Navigating Usher syndrome as a family

Natalie’s had hearing loss since she was about 3 years old, but it wasn’t until she was 29 that she was diagnosed with Usher syndrome. She tells us about this experience changed life for her and for her family. 

It’s quite a late diagnosis, so for most of my life I felt no different from anybody else. Or when I did notice that I was different, it wasn’t a bad thing. I started to lose my hearing at a very young age, but I managed quite well.  

Then, in my late twenties, I started having trouble with my eyesight. It completely changed me as a person. Even now, I haven’t fully come to terms with it. 

Natalie talks about her experience of living with Usher. She’s joined by her daughter Ellie.

A non-BSL version of this video is available here. The full visual transcript for both videos is also available.

Growing up different, but happy 

My older brother and I found out we were deaf at around the same time, when we were 6 and 4 years old. Our school was frustrated with us for not paying attention, but our family knew something wasn’t right. We had some tests done in hospital and that’s when we were diagnosed with hearing loss. 

We didn’t know any other deaf children, but we had each other. It was a bit of a fun time; we weren’t like anyone else and we looked out for one another. 

Later, when we both had our Usher syndrome diagnosis, things were much harder. 

Getting my Usher diagnosis 

For me, the whole process of being tested and diagnosed was horrendous. I was almost 30 when I started having trouble with my vision. I knew something was wrong. 

After I had my tests, it took ten months for results to come back – and then it was just a letter through the door. A letter printed in small font, which made it hard for me to read, and with no explanation of what Usher syndrome was.  

There was just no support at all. I had to Google it all myself. It was a really frightening time because everything I read told me that I was going blind. I thought “My God, what am I going to do? Where do I go from here?”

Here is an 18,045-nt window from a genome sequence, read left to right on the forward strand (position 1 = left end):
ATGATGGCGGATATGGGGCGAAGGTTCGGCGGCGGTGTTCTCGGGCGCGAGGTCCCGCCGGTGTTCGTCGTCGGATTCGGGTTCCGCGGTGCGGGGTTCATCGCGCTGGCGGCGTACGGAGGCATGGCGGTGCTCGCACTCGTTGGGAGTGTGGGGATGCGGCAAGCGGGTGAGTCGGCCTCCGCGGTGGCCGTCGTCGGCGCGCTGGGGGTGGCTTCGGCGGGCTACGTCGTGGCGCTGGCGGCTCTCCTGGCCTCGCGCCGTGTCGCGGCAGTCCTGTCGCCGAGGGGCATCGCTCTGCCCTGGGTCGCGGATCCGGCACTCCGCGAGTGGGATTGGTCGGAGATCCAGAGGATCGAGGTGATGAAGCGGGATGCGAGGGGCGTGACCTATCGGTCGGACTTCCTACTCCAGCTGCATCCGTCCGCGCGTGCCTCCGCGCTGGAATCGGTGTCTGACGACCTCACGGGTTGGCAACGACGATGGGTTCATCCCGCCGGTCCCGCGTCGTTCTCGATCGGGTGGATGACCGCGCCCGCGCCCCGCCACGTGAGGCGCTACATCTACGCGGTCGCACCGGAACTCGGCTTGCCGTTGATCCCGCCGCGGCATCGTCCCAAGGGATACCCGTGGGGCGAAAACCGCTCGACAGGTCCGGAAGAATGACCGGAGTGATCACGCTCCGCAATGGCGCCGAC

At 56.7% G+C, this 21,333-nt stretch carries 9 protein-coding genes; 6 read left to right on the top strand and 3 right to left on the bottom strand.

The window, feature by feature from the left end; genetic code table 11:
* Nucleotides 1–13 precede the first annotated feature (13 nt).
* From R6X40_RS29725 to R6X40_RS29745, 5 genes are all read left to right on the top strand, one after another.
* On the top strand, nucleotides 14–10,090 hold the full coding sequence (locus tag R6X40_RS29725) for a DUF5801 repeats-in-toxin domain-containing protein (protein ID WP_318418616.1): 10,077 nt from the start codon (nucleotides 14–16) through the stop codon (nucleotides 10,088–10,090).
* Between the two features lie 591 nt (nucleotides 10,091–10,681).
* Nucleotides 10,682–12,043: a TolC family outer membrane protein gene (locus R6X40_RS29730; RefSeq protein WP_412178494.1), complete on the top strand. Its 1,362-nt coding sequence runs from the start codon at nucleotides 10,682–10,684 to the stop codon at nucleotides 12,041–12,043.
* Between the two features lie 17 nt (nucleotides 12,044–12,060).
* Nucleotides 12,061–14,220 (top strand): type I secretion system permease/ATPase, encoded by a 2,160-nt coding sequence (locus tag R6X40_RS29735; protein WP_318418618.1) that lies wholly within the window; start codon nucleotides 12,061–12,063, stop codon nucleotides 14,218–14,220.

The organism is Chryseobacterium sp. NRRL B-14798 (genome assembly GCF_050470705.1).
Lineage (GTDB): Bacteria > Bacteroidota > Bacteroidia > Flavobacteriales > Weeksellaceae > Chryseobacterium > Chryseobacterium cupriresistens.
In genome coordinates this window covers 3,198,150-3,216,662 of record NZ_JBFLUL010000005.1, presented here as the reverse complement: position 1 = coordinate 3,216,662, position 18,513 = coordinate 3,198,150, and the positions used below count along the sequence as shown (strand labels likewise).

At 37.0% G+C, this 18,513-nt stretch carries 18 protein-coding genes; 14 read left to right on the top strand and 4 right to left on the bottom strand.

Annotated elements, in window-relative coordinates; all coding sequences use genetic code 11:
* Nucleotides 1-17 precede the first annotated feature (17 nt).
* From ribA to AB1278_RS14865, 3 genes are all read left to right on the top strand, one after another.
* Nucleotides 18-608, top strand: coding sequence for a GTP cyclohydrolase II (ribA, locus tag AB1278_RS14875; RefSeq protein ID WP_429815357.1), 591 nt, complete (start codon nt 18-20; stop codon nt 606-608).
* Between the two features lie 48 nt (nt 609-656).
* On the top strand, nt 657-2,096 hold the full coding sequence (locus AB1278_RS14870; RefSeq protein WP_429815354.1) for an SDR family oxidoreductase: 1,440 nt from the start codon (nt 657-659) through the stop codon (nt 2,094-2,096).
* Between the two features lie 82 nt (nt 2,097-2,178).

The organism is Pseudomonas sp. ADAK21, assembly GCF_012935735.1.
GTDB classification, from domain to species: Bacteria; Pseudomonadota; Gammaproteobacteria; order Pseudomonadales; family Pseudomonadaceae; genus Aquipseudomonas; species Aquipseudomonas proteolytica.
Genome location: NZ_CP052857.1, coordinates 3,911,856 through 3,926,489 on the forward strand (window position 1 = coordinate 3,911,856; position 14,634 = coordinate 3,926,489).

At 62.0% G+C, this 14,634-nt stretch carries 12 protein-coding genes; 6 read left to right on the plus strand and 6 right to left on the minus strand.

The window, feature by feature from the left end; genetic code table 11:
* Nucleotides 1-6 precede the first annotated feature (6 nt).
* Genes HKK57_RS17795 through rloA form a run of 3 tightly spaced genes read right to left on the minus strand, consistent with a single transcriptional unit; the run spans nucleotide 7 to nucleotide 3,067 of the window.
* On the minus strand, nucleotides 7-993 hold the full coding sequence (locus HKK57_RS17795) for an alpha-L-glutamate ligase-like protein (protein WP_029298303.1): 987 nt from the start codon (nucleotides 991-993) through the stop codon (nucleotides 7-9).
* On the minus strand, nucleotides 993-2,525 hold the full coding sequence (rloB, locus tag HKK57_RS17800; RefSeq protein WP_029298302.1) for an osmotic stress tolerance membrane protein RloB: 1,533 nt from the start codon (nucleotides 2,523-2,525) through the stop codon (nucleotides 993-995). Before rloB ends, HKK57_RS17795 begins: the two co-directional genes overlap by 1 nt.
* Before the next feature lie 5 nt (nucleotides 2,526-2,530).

I didn’t find out what type of Usher I had until later. Again, I had to wait months to hear the results of my blood test, which confirmed that I had type 2. This means that both my hearing and my vision are affected.  

Because I knew so little about it, I didn’t know then that Usher syndrome type 2 is also genetic. 

My brother got diagnosed maybe two years after I did. It’s very rare for both siblings to have it, so we’re special. 

Thinking about the future 

Because Usher type 2 is genetic, I wanted to know what would happen if I had children. If I was going to have a child with Usher, I’d want to prepare and know what to do. It wouldn’t have changed our decision to have a child. 

I’ve been married to my husband for five years and we both got tested. Both mother and father need to have the gene to be able to pass it on to the child. My husband isn’t a carrier, so there wasn’t a risk of our children being born with Usher. 

I think it’s really important that more is done to raise public understanding of the condition. If more people knew about it and what it’s like to live with, they’d be able to be more sympathetic, or do more to help. Even just little things, like offering to help in shops or restaurants, it would make such a big difference. 

There are so few resources out there, so most people have no idea what Usher syndrome is. I hope that, working with Sense, I can help to raise more awareness and help other people with Usher get the support they need. 

If you want to learn more, check out our guide on Usher syndrome. You can read about the condition, the treatment and care available, and how Sense supports people with Usher syndrome.